Tuesday, April 12, 2011

"Resurrecting Roses," Part 2

Note to readers: Students writing "Flip the Script" stories have found ways to turn their original narratives into more redemptive tales by telling the story from another point of view. Jamie Gibbons' first story, "Dead Flowers," which appeared in MyStoryLives on April 9, tells her version of her grandfather's death. Here is the way she flipped it around.

By Jamie Gibbons

"Red Roses"

My wife and I had our first child in 1957. By 1971, we had nine children running around our house. Things were different then. It was acceptable to spank my kids for acting out, and I was not the only father back then who never directly said “I love you.” I just assumed that my kids already knew. Sometimes though, thinking back, I wish I could have been able to say it, before it was too late.

My son Danny’s personality is most similar to my own. I think that’s why we always got along so well. It also helps that he is one hell of a golfer, since I loved to play so much. He could win any tournament that he entered, no matter who he played. I felt so honored when he chose an old man like me to be his partner. Danny’s got a lot to be proud of besides golf. He has two beautiful daughters, a wonderful wife, and a very nice job and house. Because of the time period, I never said it, but I was always extremely proud of him. Both his daughters are special girls, but his oldest daughter, Megan, showed me more and more as she grew up that she had our personality as well. The first day that she made a sarcastic joke towards me, I knew I would have a strong connection with her.

I love my granddaughter very much. Parents these days tell their children every day how much they love them, right to their face. I still was not that comfortable doing that, but I found myself wanting to let people know, as I got older, without exactly saying it. When Megan turned eighteen, I wanted to show her how important she was to me. I think I surprised everyone when I had a dozen red roses delivered to her house that day. I knew that she liked them because the next day she made one of her usual surprise visits where she makes my wife and me lunch and spends the day with us.

I used to love watching Megan play sports. Every time she had a game near my house I always made it a point to go watch. She was one of the best volleyball players I had ever seen and the passion that she played with made me so proud to think a part of me was in her.

I had been sick for a while, but what usually happened was that I have would surgery and everything would be good again, for a while. But during Megan’s senior year, it got worse. My biggest regret is that I missed her games that year.

I went into the hospital around Christmas time. The doctors informed me that my next surgery was the biggest one I would have, and that when it was finished, they would need to keep me “under” to make sure that the infection did not come back. Before the surgery, every day at five o’clock, when sports got out, Megan would be there to visit me. She would also come on weekends, even though I told her that she should just stay home and hang out with her friends. She would always smile and say the same thing though, “I wouldn’t want to be anywhere else but here right now.”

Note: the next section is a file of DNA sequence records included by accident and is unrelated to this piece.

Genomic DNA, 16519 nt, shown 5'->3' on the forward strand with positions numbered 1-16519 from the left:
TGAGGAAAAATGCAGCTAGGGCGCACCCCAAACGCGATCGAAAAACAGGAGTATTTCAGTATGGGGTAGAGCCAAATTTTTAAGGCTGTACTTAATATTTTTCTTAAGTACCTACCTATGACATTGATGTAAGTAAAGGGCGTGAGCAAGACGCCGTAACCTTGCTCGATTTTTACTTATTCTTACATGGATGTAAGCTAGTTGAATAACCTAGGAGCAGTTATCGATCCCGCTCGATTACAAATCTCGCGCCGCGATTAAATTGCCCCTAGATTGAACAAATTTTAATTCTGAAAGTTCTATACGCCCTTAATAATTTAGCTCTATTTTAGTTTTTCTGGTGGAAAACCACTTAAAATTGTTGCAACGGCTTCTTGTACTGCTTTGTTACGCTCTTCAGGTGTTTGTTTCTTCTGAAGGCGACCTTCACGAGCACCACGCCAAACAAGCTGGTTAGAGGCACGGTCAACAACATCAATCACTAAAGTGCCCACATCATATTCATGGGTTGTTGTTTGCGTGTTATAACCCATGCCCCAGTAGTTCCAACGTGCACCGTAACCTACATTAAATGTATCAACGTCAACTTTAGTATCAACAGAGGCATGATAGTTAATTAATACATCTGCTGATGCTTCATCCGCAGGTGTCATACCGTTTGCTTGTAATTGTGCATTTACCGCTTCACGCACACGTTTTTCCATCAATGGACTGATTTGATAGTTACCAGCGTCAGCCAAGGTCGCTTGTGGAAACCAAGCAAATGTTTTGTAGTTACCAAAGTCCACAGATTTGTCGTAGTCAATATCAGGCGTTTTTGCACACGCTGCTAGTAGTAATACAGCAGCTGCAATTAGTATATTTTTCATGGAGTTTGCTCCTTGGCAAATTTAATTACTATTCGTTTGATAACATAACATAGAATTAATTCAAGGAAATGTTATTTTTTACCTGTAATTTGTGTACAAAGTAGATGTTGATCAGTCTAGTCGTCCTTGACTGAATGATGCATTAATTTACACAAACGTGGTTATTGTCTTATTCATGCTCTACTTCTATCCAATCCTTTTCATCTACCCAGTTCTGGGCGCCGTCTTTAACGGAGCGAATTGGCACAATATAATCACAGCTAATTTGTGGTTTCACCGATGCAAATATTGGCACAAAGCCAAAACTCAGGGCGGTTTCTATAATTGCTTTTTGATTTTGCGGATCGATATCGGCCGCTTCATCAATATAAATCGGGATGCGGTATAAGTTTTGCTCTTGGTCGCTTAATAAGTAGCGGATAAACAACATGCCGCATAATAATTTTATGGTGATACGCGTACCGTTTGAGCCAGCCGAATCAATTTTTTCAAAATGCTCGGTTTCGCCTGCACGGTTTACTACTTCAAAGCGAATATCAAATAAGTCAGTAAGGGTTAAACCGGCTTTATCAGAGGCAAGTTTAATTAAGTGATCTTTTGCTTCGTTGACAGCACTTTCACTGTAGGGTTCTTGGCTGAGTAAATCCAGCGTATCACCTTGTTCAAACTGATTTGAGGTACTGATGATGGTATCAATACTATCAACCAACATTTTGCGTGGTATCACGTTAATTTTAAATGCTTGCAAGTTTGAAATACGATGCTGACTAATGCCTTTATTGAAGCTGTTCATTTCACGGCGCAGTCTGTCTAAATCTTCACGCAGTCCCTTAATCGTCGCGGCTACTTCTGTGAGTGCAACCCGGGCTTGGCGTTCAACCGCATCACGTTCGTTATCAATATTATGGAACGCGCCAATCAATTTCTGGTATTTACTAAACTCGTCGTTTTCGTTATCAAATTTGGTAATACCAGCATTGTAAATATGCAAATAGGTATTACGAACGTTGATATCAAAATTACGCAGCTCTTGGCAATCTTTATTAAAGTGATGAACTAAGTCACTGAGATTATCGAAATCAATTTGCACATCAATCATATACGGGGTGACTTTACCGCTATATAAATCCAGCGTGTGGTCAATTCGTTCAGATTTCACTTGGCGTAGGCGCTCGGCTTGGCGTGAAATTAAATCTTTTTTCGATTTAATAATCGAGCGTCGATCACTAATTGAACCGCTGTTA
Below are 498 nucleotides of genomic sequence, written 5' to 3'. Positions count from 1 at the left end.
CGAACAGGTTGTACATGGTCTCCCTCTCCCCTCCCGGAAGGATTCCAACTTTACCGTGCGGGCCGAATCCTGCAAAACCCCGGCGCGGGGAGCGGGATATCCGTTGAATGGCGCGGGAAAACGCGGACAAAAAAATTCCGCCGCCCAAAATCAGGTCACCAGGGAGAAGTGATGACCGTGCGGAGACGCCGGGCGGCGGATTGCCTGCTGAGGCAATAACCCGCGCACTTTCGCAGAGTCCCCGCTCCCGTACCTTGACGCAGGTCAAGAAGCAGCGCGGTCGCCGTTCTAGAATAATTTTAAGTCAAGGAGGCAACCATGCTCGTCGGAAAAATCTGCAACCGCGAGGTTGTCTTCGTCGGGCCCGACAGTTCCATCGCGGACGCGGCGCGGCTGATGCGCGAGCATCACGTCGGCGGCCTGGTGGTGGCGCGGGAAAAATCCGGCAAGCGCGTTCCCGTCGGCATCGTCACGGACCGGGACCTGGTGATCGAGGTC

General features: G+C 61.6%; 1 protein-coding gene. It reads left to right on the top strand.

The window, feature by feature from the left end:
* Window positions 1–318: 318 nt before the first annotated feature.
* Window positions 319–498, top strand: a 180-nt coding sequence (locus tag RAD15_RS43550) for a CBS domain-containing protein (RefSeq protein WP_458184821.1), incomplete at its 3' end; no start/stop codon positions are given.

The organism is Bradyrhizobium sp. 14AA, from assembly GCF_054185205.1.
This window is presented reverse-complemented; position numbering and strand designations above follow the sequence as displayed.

I woke up from my surgery and was shocked when I realized that three weeks had gone by. I had missed Christmas and New Years Day. That took me a little bit of time to get used to. But the first thing I saw when I woke up was Megan. My wife told me that even when I was “under,” Megan continued to come every day and on weekends to sit with her and talk to me. I think I realized at that moment that there was a God, and he knew exactly what he was doing by giving me a granddaughter like Megan.

I had to stay in the hospital for months, and there never seemed to be a day in the future that I was going to be able to go home. I wanted to go home so badly, but it seemed as if every day brought a new problem. The doctors had to work their magic, and keep me OK for the moment. Finally the month of June came around. Megan was very excited about her senior prom and graduation. Every day that she came, she kept me updated on her plans for the prom and the graduation party she was going to have. She said she had a seat saved for me right next to her, at her table, at the party. She told me that I better get healthy soon so that she didn’t have to sit at the table by herself.

One day that she was visiting, Megan stayed later than she usually did. She just talked to me for hours and hours on end. When she left that night, even though she knew how uncomfortable I was showing emotion, she hugged me tight, kissed my forehead, and told me that she loved me. I wanted to say it back, but I got too choked up to speak. I know she knew what I wanted to say to her because when she saw the tear in my eye, she smiled and simply said “I know.”

After she left that night, it was just my wife and me watching television, and I started to feel a little weird. I could not tell what it was, but I knew something wasn’t right. After a nurse checked me out and said that nothing was wrong, I knew what was happening. This was it, I was dying. My wife knew it too, and we said that we loved each other while she held my hand. I was angry that God was really going to take me away during such an important time in Megan’s life. But then I remembered the moment I had with her earlier. She knew I wanted to be there, and how I felt. I didn’t want to go, but I had to. I knew I didn’t have any unfinished business now. With one last breath, I closed my eyes.

Jamie Gibbons, a sophomore at the University at Albany, SUNY, is majoring in English and minoring in psychology.

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